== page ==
It is hard asking for help, but Brandy Ward swallowed her pride when she and her four children – all younger than 10 – walked into Durango High School.
“I don’t know how I feel,” she said. “I feel ashamed of myself, but I know that it will help.”
As more than a dozen people representing local social, health and education agencies stood Saturday at tables around Ward under the fluorescent lights of the DHS Commons, she said, “I knew this was a place to come for any kind of help.”
Durango School District 9-R invited the agencies it works with most when trying to help families solve the many problems poverty can cause, said school councilor Sean Hembree. The idea for the Community Resource Fair developed out of what he called a “poverty simulation.”
District 9-R staff assumed the role of a fictional family this past summer, each of different sizes and earning different incomes, Hembree said. The simulation took weeks, and he said staff members were forced, at times and vicariously, to choose between food and health care, work or child care.
“It helps dispel some of the myths surrounding poverty,” Hembree said.
But many of the people gathered for their familiarity with the resources to help families in need this weekend sat at tables waiting for people to ask. A low turnout may be attributed to the stressors of the holiday season coupled with the challenges of poverty, said Claire Ninde, spokeswoman for San Juan Basin Public Health.
It can be daunting, even for professionals like Hembree, the school councilor said, to find help from the more than 100 nonprofits working in La Plata County. It was clear when staff organized the event, he said, that Saturday’s three-hour fair might be a hard sell for families in need because it is difficult to ask for help.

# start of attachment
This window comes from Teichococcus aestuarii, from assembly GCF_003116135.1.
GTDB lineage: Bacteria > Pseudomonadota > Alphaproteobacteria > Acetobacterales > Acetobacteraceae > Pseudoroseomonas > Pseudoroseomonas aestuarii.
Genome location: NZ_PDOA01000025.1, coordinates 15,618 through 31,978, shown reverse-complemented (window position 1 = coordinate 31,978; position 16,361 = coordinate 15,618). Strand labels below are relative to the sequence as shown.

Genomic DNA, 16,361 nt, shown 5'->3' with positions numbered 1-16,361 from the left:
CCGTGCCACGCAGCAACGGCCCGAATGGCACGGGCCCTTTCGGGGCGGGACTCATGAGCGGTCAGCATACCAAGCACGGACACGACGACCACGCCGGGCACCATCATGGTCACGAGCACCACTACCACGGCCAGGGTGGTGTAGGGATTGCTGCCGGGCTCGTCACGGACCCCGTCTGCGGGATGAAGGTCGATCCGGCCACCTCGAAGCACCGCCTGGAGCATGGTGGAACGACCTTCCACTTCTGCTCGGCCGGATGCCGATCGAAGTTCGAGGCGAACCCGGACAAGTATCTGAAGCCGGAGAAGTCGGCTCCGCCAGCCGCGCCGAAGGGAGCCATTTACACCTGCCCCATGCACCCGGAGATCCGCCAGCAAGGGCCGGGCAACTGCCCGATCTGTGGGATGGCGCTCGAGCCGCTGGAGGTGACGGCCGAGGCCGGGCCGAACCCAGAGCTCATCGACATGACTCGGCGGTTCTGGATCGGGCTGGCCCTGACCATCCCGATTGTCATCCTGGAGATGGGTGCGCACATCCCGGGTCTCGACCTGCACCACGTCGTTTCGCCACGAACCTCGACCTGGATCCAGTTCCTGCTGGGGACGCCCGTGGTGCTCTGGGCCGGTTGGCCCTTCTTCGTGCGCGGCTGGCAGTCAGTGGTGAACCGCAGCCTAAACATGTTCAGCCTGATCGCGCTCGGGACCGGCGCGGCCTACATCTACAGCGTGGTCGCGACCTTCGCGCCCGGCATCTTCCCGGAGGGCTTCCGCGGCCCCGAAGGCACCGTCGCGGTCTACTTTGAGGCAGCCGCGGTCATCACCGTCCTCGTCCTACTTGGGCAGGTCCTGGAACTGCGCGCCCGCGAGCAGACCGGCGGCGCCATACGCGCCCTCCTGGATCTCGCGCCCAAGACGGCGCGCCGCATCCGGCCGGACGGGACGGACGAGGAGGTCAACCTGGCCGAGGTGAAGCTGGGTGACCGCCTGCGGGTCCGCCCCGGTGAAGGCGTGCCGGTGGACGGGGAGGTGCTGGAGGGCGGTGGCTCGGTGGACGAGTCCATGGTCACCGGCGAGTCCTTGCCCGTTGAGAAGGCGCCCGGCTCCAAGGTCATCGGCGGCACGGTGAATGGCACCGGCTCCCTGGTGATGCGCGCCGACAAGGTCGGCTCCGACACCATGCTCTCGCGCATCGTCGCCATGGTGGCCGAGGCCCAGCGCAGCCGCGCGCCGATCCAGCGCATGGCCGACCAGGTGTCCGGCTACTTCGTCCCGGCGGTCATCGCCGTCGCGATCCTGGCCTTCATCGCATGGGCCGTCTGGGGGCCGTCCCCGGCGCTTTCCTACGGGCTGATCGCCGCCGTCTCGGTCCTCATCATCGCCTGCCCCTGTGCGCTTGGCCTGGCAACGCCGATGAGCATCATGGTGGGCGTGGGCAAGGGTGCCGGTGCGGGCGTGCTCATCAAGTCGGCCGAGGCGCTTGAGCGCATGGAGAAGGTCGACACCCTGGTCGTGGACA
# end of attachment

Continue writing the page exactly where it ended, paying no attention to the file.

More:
District 9-R hopes to turn the Community Resource Fair into a biannual event, Hembree said. It’ll take better timing next year, but Ninde said it’s worth the effort.
There is value in having all organizations and agencies in one place at the same time, she said, and there is value in meeting people face-to-face and seeing the collaborative community support for those who may need it.
It’s nice to have so many support services in one place, even if it feels a bit degrading to go to them for help, Ward said, her children coloring at a table in the gymnasium.
Of the four she brought – she has six in total – Ward said the two youngest were most excited about the winter warmth kits they got from San Juan Basin Public Health.
“They’re the social butterflies,” she said.
It would be great if District 9-R hosted a Community Resource Fair twice every school year, Ward said. She moved back to Durango from Iowa about a year-and-a-half ago and said she plans to tell her friends and neighbors about the event.
It’s hard to get to the many social service organizations spread around Durango and La Plata County, Ward said.
“This is way better,” she said.